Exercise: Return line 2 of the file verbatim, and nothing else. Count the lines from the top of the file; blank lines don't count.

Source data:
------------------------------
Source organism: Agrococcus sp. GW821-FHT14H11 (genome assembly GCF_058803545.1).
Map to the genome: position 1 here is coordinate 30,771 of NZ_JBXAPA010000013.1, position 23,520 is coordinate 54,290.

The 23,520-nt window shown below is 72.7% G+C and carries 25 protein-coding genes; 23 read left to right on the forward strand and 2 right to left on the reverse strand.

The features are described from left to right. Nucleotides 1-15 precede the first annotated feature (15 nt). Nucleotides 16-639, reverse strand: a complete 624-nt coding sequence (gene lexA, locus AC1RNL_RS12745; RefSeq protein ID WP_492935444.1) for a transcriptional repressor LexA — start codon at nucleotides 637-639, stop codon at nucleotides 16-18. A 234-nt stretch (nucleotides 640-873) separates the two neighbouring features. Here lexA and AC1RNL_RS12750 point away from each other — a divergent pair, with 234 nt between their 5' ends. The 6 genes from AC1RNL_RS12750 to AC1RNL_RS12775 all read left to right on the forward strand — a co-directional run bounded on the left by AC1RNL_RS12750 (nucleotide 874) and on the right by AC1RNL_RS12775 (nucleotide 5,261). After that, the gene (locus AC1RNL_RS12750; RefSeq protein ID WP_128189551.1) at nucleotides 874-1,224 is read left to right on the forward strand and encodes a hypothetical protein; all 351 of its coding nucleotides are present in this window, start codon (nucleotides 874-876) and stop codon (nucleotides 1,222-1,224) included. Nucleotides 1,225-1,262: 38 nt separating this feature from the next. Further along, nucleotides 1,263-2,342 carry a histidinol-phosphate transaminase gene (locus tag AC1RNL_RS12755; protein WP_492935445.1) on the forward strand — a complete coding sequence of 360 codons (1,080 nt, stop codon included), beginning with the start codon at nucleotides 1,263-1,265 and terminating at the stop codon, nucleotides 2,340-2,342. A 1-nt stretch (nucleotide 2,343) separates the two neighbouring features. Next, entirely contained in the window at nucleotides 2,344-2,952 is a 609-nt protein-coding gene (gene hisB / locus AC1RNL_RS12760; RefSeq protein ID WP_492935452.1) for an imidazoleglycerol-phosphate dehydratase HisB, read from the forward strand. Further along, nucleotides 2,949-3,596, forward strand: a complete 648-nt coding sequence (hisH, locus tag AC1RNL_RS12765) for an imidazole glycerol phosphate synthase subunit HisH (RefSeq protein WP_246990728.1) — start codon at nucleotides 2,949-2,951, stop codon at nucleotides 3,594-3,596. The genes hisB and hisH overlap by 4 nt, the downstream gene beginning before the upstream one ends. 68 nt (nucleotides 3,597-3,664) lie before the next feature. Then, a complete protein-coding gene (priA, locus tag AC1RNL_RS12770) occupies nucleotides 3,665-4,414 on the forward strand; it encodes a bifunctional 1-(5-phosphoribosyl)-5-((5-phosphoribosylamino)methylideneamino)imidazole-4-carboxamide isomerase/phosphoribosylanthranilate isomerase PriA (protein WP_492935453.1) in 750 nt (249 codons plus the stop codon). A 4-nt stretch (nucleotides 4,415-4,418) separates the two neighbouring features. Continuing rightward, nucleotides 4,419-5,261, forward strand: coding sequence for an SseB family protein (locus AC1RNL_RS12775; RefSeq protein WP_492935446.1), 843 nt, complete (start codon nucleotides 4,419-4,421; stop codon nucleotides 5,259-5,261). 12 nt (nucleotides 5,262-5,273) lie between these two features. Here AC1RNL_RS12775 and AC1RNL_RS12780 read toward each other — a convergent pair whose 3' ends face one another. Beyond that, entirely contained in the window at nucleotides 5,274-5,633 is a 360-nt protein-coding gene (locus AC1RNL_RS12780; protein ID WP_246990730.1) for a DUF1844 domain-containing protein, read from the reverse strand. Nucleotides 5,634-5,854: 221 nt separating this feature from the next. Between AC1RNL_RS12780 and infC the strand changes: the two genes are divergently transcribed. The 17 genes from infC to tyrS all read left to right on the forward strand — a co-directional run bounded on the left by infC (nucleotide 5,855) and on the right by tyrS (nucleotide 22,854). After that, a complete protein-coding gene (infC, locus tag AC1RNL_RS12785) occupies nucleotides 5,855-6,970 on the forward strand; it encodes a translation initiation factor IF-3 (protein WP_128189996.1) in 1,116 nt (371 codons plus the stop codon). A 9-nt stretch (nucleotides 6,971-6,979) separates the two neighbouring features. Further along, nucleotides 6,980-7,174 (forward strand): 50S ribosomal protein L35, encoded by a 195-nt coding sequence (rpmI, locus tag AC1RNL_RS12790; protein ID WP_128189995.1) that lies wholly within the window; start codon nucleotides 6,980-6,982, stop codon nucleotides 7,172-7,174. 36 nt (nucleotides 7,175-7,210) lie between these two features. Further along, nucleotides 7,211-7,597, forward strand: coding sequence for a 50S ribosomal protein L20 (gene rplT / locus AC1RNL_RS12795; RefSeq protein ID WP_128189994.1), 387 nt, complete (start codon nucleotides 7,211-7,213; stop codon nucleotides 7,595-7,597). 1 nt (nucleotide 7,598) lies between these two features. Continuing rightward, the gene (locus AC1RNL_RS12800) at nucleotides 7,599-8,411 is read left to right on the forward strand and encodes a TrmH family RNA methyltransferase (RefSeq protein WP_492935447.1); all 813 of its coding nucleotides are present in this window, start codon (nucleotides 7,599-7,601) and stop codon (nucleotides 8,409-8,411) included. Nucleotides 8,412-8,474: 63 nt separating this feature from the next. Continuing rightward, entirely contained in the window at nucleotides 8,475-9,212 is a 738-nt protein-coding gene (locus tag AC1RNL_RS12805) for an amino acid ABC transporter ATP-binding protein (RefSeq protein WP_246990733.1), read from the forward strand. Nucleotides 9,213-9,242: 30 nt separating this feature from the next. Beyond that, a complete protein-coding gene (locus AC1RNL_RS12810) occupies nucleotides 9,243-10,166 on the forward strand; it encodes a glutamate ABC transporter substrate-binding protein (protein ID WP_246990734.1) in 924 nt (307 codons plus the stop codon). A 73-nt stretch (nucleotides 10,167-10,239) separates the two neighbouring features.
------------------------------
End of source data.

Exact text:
Map to the genome: position 1 here is coordinate 30,771 of NZ_JBXAPA010000013.1, position 23,520 is coordinate 54,290.